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This article was first published 14 years ago

Have we really stepped out from the old to the new?

Last updated on: August 17, 2009 

Image: Are India's young really different from their parents? Photograph used only for illustrative purposes.
Photographs: Ajay Verma/Reuters Ajit Balakrishnan
I looked at the array of twenty-somethings sitting around our office conference table and tried hard not to show the astonishment I felt within. These computer science and business graduates from the most elite of Indian business schools had spent the last half-hour trying to convince me that we should put 'caste' as an attribute in the profiles that users uploaded on our matchmaker site. I had been opposing this from the day we started this service.

"All our competitors, the other relationship and matrimony sites, let you search and find partners by caste," said one.

"People always marry others of the same caste," said another. "Without caste information, how will they find an appropriate life partner?"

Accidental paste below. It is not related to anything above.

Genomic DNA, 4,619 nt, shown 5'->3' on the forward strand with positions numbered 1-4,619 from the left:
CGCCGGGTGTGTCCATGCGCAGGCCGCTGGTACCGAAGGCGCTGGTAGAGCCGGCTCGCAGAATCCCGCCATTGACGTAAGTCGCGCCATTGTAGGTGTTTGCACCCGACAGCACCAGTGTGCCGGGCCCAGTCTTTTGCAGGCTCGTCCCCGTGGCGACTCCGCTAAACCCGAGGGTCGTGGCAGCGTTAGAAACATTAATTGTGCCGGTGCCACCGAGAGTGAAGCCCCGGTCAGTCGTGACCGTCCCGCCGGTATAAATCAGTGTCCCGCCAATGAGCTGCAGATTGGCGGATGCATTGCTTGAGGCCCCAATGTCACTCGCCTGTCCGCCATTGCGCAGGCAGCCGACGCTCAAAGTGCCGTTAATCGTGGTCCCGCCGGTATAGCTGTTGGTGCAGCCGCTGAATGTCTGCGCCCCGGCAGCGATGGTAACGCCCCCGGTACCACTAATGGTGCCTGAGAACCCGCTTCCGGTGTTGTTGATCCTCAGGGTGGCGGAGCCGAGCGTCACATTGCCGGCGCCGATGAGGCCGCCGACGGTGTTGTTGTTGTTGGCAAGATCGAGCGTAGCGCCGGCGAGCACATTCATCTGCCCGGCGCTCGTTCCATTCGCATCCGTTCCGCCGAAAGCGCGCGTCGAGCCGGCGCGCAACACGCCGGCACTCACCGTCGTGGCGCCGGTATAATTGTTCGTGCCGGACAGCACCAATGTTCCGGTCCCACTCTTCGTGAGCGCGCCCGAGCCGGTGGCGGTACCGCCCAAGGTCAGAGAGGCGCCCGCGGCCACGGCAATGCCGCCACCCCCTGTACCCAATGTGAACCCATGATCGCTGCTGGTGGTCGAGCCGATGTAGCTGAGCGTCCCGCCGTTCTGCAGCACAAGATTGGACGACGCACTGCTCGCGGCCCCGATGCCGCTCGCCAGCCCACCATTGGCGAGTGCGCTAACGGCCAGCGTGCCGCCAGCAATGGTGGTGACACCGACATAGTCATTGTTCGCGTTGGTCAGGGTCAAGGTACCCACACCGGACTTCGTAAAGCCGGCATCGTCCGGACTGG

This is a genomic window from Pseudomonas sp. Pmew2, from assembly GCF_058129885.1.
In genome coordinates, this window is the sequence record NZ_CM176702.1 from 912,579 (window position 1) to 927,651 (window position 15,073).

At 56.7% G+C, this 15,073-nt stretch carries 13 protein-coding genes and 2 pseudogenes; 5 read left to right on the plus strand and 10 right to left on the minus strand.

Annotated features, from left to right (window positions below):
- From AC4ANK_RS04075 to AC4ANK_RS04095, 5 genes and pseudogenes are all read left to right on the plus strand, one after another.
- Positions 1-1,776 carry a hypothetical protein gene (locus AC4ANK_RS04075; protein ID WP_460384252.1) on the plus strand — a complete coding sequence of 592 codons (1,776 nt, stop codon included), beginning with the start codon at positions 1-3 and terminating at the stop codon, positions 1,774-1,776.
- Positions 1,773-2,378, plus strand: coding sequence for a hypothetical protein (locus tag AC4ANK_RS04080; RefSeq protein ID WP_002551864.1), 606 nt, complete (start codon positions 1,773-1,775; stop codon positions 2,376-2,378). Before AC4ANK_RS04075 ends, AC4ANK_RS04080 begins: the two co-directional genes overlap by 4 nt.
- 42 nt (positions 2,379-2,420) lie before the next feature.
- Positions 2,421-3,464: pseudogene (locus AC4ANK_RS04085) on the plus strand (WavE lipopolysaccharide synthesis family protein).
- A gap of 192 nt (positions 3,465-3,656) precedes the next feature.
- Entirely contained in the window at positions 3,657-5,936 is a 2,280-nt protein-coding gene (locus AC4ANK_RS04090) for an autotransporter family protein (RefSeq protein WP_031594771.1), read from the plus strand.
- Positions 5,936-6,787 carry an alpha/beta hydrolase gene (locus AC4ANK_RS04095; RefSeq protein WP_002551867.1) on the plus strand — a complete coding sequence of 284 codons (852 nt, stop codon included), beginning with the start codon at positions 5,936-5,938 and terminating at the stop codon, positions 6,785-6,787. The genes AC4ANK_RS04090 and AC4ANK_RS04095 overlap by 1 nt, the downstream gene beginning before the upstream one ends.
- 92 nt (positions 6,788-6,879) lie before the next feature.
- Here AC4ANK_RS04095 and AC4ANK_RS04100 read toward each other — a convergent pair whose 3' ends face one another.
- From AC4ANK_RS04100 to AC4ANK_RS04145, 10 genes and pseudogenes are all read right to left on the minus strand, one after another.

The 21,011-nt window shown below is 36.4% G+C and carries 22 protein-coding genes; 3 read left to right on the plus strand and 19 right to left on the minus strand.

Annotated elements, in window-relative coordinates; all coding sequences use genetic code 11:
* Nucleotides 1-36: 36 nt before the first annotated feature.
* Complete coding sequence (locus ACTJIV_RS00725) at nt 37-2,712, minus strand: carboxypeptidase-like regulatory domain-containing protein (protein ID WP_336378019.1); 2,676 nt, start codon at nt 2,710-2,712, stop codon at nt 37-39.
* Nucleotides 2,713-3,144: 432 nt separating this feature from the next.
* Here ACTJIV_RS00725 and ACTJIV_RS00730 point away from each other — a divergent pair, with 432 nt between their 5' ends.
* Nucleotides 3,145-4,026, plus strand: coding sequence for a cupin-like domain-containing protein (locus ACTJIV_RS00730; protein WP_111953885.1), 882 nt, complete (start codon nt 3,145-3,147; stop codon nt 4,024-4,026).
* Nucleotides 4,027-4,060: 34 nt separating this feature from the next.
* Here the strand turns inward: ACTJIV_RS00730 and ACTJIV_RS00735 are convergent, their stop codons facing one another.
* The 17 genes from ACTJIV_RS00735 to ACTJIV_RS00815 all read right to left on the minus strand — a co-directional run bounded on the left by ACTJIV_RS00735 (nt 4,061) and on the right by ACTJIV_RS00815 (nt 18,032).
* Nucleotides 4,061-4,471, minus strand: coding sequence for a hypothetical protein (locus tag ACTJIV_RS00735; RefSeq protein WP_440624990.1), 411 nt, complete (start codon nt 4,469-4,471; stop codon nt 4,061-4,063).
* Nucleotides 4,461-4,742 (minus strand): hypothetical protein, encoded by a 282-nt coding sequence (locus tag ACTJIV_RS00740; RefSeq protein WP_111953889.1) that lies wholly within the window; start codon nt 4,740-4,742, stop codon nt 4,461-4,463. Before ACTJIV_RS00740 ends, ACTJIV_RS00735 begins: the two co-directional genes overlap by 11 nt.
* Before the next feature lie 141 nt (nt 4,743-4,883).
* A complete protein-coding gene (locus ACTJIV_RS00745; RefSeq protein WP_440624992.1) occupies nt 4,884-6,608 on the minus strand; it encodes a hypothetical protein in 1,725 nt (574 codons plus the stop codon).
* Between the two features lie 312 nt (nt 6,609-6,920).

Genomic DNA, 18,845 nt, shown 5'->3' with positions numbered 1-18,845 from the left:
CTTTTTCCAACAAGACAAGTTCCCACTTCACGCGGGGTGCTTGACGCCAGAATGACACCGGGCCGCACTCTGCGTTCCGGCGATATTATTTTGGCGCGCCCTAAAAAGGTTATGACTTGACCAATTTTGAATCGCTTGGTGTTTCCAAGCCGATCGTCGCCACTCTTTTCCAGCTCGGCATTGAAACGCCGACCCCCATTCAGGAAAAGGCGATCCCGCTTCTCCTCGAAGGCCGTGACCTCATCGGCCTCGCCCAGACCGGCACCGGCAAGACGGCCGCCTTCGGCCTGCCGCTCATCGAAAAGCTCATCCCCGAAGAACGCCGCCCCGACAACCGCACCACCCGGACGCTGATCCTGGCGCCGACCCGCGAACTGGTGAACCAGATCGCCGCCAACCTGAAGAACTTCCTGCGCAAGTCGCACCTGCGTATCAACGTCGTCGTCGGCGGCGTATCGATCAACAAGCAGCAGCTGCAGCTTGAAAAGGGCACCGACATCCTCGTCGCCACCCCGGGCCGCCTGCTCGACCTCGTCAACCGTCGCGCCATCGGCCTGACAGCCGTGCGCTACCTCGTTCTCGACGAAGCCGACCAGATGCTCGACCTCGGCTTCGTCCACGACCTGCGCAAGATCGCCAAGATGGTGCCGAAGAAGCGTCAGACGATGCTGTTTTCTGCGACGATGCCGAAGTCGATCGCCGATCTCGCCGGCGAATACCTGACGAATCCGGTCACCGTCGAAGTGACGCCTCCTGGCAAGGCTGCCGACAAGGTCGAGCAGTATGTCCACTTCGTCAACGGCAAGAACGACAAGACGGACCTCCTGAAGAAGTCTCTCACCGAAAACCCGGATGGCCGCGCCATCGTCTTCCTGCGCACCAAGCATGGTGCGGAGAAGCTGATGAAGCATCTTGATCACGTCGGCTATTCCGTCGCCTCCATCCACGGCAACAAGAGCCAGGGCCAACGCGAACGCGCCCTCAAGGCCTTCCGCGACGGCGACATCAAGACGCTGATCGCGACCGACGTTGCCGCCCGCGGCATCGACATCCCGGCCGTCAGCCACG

"Vikas, you are a Sikh who is married to a Maharashtrian," I pointed out to one of them. "Obviously, caste, nor mother tongue mattered to you, so why are you insisting that we have caste as a data point?" I pushed back.

"We are different, but 'they,' our users, want caste."

The irony of the discussion did not seem to have struck my young colleagues. Here we were, designing a consumer service on that most modern of tools, the Internet, and here were my young colleagues arguing that the users of this ultramodern service need to use caste as a factor in picking their marriage partner.